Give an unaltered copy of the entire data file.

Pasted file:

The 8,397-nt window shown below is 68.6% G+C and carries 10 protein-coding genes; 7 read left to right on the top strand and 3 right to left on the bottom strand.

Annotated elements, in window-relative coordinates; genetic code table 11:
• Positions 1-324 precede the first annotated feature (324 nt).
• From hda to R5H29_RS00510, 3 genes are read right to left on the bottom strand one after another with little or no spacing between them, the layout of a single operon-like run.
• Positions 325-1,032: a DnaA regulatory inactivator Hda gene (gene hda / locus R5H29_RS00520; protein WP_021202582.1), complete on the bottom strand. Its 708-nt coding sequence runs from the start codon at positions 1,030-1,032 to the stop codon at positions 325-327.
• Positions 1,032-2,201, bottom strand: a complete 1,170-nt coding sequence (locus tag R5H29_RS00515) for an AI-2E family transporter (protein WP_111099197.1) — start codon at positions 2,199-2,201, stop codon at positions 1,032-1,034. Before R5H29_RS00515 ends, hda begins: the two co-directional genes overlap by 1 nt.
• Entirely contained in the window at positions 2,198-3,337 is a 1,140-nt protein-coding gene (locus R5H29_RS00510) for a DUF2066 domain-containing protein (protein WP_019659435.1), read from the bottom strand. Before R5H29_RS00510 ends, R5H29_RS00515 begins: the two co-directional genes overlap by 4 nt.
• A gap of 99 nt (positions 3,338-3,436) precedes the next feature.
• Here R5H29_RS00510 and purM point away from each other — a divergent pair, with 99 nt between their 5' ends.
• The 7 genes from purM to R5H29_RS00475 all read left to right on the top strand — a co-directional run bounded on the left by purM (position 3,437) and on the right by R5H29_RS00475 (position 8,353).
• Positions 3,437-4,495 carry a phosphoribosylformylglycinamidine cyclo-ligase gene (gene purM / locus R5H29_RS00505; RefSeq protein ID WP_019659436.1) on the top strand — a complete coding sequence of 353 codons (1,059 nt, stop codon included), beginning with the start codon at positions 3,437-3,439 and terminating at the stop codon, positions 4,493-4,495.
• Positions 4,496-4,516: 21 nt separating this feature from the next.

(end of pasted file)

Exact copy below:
The 8,397-nt window shown below is 68.6% G+C and carries 10 protein-coding genes; 7 read left to right on the top strand and 3 right to left on the bottom strand.

Annotated elements, in window-relative coordinates; genetic code table 11:
• Positions 1-324 precede the first annotated feature (324 nt).
• From hda to R5H29_RS00510, 3 genes are read right to left on the bottom strand one after another with little or no spacing between them, the layout of a single operon-like run.
• Positions 325-1,032: a DnaA regulatory inactivator Hda gene (gene hda / locus R5H29_RS00520; protein WP_021202582.1), complete on the bottom strand. Its 708-nt coding sequence runs from the start codon at positions 1,030-1,032 to the stop codon at positions 325-327.
• Positions 1,032-2,201, bottom strand: a complete 1,170-nt coding sequence (locus tag R5H29_RS00515) for an AI-2E family transporter (protein WP_111099197.1) — start codon at positions 2,199-2,201, stop codon at positions 1,032-1,034. Before R5H29_RS00515 ends, hda begins: the two co-directional genes overlap by 1 nt.
• Entirely contained in the window at positions 2,198-3,337 is a 1,140-nt protein-coding gene (locus R5H29_RS00510) for a DUF2066 domain-containing protein (protein WP_019659435.1), read from the bottom strand. Before R5H29_RS00510 ends, R5H29_RS00515 begins: the two co-directional genes overlap by 4 nt.
• A gap of 99 nt (positions 3,338-3,436) precedes the next feature.
• Here R5H29_RS00510 and purM point away from each other — a divergent pair, with 99 nt between their 5' ends.
• The 7 genes from purM to R5H29_RS00475 all read left to right on the top strand — a co-directional run bounded on the left by purM (position 3,437) and on the right by R5H29_RS00475 (position 8,353).
• Positions 3,437-4,495 carry a phosphoribosylformylglycinamidine cyclo-ligase gene (gene purM / locus R5H29_RS00505; RefSeq protein ID WP_019659436.1) on the top strand — a complete coding sequence of 353 codons (1,059 nt, stop codon included), beginning with the start codon at positions 3,437-3,439 and terminating at the stop codon, positions 4,493-4,495.
• Positions 4,496-4,516: 21 nt separating this feature from the next.